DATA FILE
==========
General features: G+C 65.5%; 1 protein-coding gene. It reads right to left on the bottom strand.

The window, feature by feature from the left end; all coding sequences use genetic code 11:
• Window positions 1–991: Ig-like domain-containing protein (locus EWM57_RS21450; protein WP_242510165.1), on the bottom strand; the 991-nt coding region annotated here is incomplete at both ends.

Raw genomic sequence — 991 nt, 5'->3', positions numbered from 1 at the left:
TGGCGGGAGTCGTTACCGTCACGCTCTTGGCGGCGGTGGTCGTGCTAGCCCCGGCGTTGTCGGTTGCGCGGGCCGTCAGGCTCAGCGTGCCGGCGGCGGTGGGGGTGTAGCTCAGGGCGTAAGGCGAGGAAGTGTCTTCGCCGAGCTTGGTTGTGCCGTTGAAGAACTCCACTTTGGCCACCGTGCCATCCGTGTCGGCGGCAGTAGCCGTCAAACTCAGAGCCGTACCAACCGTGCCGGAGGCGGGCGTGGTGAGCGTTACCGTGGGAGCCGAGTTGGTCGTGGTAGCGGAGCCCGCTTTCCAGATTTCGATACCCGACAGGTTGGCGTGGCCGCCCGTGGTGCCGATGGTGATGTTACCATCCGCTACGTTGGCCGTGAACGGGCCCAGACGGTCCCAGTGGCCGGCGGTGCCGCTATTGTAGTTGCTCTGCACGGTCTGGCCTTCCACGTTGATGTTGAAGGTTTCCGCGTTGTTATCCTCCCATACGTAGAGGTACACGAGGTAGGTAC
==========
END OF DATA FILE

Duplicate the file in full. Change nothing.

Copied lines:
General features: G+C 65.5%; 1 protein-coding gene. It reads right to left on the bottom strand.

The window, feature by feature from the left end; all coding sequences use genetic code 11:
• Window positions 1–991: Ig-like domain-containing protein (locus EWM57_RS21450; protein WP_242510165.1), on the bottom strand; the 991-nt coding region annotated here is incomplete at both ends.

Raw genomic sequence — 991 nt, 5'->3', positions numbered from 1 at the left:
TGGCGGGAGTCGTTACCGTCACGCTCTTGGCGGCGGTGGTCGTGCTAGCCCCGGCGTTGTCGGTTGCGCGGGCCGTCAGGCTCAGCGTGCCGGCGGCGGTGGGGGTGTAGCTCAGGGCGTAAGGCGAGGAAGTGTCTTCGCCGAGCTTGGTTGTGCCGTTGAAGAACTCCACTTTGGCCACCGTGCCATCCGTGTCGGCGGCAGTAGCCGTCAAACTCAGAGCCGTACCAACCGTGCCGGAGGCGGGCGTGGTGAGCGTTACCGTGGGAGCCGAGTTGGTCGTGGTAGCGGAGCCCGCTTTCCAGATTTCGATACCCGACAGGTTGGCGTGGCCGCCCGTGGTGCCGATGGTGATGTTACCATCCGCTACGTTGGCCGTGAACGGGCCCAGACGGTCCCAGTGGCCGGCGGTGCCGCTATTGTAGTTGCTCTGCACGGTCTGGCCTTCCACGTTGATGTTGAAGGTTTCCGCGTTGTTATCCTCCCATACGTAGAGGTACACGAGGTAGGTAC